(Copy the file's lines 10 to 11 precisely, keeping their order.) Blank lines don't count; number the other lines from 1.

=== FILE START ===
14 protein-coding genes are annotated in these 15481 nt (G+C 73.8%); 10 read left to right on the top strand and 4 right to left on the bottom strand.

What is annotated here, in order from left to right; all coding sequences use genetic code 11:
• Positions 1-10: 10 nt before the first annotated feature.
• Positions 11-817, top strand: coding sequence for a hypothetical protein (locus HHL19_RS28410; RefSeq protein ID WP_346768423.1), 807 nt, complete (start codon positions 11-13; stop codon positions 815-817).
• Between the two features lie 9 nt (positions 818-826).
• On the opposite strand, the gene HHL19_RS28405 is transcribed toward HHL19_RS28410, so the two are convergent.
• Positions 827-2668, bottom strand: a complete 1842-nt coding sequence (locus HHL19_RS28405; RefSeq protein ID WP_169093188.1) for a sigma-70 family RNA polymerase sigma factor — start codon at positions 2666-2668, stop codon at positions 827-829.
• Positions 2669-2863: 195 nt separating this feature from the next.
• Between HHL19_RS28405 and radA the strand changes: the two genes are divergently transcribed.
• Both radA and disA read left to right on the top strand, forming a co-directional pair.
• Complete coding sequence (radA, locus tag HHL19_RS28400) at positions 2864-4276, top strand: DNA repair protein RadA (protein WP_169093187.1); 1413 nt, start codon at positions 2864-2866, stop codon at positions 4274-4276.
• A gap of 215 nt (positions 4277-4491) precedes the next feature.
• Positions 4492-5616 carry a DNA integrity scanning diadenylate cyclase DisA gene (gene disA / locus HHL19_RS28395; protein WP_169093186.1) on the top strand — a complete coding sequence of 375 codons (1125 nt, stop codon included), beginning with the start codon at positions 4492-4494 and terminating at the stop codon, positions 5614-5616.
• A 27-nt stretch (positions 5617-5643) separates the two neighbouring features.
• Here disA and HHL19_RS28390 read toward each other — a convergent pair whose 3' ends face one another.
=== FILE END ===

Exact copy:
• Both radA and disA read left to right on the top strand, forming a co-directional pair.
• Complete coding sequence (radA, locus tag HHL19_RS28400) at positions 2864-4276, top strand: DNA repair protein RadA (protein WP_169093187.1); 1413 nt, start codon at positions 2864-2866, stop codon at positions 4274-4276.